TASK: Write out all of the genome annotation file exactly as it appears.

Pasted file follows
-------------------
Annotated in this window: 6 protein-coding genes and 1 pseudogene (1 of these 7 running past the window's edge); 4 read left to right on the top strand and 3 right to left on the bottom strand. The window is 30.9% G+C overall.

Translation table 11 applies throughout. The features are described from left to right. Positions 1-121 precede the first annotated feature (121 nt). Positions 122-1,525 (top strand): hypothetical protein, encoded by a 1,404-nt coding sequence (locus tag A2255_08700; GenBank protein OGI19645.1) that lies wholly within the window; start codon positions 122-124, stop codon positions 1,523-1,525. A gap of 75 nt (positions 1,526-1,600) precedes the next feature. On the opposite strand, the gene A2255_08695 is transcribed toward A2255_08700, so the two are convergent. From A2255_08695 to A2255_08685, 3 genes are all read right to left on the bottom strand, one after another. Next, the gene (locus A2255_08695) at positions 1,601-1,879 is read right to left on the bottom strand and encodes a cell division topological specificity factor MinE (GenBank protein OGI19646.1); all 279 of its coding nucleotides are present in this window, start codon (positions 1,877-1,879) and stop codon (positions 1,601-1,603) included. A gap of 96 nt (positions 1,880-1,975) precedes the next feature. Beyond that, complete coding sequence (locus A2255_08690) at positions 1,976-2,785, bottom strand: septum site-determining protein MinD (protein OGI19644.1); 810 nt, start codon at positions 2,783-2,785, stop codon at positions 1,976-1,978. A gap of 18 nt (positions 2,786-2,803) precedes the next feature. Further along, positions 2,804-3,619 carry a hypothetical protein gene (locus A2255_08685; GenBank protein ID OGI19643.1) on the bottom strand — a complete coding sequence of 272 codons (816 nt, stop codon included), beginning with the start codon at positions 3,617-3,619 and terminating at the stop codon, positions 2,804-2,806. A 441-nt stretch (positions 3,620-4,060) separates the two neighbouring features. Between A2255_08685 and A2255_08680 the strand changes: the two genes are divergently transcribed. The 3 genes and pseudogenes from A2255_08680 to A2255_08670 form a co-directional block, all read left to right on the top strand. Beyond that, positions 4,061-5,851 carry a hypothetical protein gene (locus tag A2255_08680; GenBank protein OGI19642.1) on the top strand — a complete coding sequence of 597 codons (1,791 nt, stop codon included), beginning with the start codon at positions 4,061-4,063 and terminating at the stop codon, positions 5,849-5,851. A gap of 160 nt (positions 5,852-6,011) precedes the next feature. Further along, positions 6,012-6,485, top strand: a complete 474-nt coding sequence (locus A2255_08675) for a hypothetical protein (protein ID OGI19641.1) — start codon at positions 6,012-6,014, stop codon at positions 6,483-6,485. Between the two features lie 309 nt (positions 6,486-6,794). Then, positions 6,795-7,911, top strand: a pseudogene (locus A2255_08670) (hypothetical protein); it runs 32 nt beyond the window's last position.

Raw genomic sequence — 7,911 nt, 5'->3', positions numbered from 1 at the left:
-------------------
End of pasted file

Annotated in this window: 6 protein-coding genes and 1 pseudogene (1 of these 7 running past the window's edge); 4 read left to right on the top strand and 3 right to left on the bottom strand. The window is 30.9% G+C overall.

Translation table 11 applies throughout. The features are described from left to right. Positions 1-121 precede the first annotated feature (121 nt). Positions 122-1,525 (top strand): hypothetical protein, encoded by a 1,404-nt coding sequence (locus tag A2255_08700; GenBank protein OGI19645.1) that lies wholly within the window; start codon positions 122-124, stop codon positions 1,523-1,525. A gap of 75 nt (positions 1,526-1,600) precedes the next feature. On the opposite strand, the gene A2255_08695 is transcribed toward A2255_08700, so the two are convergent. From A2255_08695 to A2255_08685, 3 genes are all read right to left on the bottom strand, one after another. Next, the gene (locus A2255_08695) at positions 1,601-1,879 is read right to left on the bottom strand and encodes a cell division topological specificity factor MinE (GenBank protein OGI19646.1); all 279 of its coding nucleotides are present in this window, start codon (positions 1,877-1,879) and stop codon (positions 1,601-1,603) included. A gap of 96 nt (positions 1,880-1,975) precedes the next feature. Beyond that, complete coding sequence (locus A2255_08690) at positions 1,976-2,785, bottom strand: septum site-determining protein MinD (protein OGI19644.1); 810 nt, start codon at positions 2,783-2,785, stop codon at positions 1,976-1,978. A gap of 18 nt (positions 2,786-2,803) precedes the next feature. Further along, positions 2,804-3,619 carry a hypothetical protein gene (locus A2255_08685; GenBank protein ID OGI19643.1) on the bottom strand — a complete coding sequence of 272 codons (816 nt, stop codon included), beginning with the start codon at positions 3,617-3,619 and terminating at the stop codon, positions 2,804-2,806. A 441-nt stretch (positions 3,620-4,060) separates the two neighbouring features. Between A2255_08685 and A2255_08680 the strand changes: the two genes are divergently transcribed. The 3 genes and pseudogenes from A2255_08680 to A2255_08670 form a co-directional block, all read left to right on the top strand. Beyond that, positions 4,061-5,851 carry a hypothetical protein gene (locus tag A2255_08680; GenBank protein OGI19642.1) on the top strand — a complete coding sequence of 597 codons (1,791 nt, stop codon included), beginning with the start codon at positions 4,061-4,063 and terminating at the stop codon, positions 5,849-5,851. A gap of 160 nt (positions 5,852-6,011) precedes the next feature. Further along, positions 6,012-6,485, top strand: a complete 474-nt coding sequence (locus A2255_08675) for a hypothetical protein (protein ID OGI19641.1) — start codon at positions 6,012-6,014, stop codon at positions 6,483-6,485. Between the two features lie 309 nt (positions 6,486-6,794). Then, positions 6,795-7,911, top strand: a pseudogene (locus A2255_08670) (hypothetical protein); it runs 32 nt beyond the window's last position.

Raw genomic sequence — 7,911 nt, 5'->3', positions numbered from 1 at the left: